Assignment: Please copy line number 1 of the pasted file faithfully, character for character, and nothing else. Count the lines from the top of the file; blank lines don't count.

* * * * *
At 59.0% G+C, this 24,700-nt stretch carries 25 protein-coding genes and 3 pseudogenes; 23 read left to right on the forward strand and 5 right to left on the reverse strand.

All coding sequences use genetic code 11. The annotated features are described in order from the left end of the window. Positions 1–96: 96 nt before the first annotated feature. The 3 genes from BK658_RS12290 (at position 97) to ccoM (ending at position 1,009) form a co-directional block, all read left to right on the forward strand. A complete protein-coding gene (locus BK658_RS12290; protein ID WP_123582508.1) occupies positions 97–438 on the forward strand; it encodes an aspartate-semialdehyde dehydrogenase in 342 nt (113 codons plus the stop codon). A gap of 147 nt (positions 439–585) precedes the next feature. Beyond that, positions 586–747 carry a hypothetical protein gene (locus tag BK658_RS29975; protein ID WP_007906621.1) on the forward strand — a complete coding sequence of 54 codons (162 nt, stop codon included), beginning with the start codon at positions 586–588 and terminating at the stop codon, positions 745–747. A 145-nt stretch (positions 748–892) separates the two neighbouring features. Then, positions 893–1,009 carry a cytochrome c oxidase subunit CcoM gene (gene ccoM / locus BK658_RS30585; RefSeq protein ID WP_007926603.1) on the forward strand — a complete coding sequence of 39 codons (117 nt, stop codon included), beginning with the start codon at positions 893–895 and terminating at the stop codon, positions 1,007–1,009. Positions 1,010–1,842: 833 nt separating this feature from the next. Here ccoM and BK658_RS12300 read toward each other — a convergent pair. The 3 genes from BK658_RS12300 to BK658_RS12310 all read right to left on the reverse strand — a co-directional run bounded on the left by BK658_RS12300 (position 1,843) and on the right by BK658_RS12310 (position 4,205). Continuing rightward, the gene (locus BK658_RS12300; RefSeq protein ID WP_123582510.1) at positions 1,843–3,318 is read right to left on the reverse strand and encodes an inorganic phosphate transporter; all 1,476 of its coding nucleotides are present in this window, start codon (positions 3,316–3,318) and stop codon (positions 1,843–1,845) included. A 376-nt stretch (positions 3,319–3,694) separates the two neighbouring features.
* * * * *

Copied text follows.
At 59.0% G+C, this 24,700-nt stretch carries 25 protein-coding genes and 3 pseudogenes; 23 read left to right on the forward strand and 5 right to left on the reverse strand.